UN Deputy Secretary-General Amina Mohammed has attributed the Boko Haram terrorism in Northeast Nigeria largely to the drying up of the once thriving Lake Chad, which provided millions with livelihood.
Mohammed stated this in Stockholm in her remarks to the opening plenary of 2018 World Water Week with theme: ‘Water, Ecosystems and Human Development, at the Heart of the Global Agendas’.
According to her, she saw first-hand the disastrous human consequences of badly-managed water resources and ecosystems, noting the importance of protecting the environment and conserving resources for sustainable development.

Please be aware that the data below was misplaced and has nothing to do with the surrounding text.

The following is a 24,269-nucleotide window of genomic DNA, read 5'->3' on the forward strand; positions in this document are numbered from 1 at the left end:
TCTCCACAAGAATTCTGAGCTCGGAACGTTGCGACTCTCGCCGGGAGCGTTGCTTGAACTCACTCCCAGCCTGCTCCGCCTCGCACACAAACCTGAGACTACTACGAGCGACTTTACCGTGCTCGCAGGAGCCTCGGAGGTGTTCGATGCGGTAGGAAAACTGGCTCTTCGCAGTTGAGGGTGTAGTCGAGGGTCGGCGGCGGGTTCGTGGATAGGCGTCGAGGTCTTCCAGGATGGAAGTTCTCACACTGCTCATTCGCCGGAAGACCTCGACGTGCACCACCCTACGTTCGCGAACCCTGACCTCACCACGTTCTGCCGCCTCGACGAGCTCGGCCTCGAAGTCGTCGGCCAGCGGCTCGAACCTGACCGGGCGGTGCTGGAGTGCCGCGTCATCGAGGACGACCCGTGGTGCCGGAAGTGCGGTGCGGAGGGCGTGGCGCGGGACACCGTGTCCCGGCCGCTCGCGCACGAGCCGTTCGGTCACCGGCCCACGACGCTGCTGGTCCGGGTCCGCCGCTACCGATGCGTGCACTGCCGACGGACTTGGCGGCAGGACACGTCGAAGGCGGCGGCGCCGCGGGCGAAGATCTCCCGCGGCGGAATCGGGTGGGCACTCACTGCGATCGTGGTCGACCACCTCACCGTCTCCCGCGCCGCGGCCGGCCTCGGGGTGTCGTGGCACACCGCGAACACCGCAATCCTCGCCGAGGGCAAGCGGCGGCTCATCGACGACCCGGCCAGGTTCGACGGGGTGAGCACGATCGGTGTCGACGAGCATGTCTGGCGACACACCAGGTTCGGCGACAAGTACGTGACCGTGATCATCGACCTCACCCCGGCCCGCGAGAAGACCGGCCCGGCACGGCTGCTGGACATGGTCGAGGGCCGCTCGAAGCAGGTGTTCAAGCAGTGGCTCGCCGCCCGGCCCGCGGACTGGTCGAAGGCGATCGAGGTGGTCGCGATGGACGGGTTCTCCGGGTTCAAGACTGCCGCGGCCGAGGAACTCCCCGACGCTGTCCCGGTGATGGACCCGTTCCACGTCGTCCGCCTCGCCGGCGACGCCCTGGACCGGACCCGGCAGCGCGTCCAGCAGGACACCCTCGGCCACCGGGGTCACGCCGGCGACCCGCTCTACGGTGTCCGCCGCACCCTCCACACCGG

She regretted that more than 340,000 children under five years die every year from diarrhoeal diseases due to poor sanitation, poor hygiene, or unsafe drinking water – almost 1000 children per day.
The UN deputy chief added that 40 per cent of people around the world were affected by water scarcity, while some 844 million people lacked basic water services and over two billion people were forced to drink unsafe water.
Mohammed lamented that women and girls suffered disproportionately when water and sanitation were lacking adding, their health is affected, and they may be unable to work or to attend school when they are menstruating.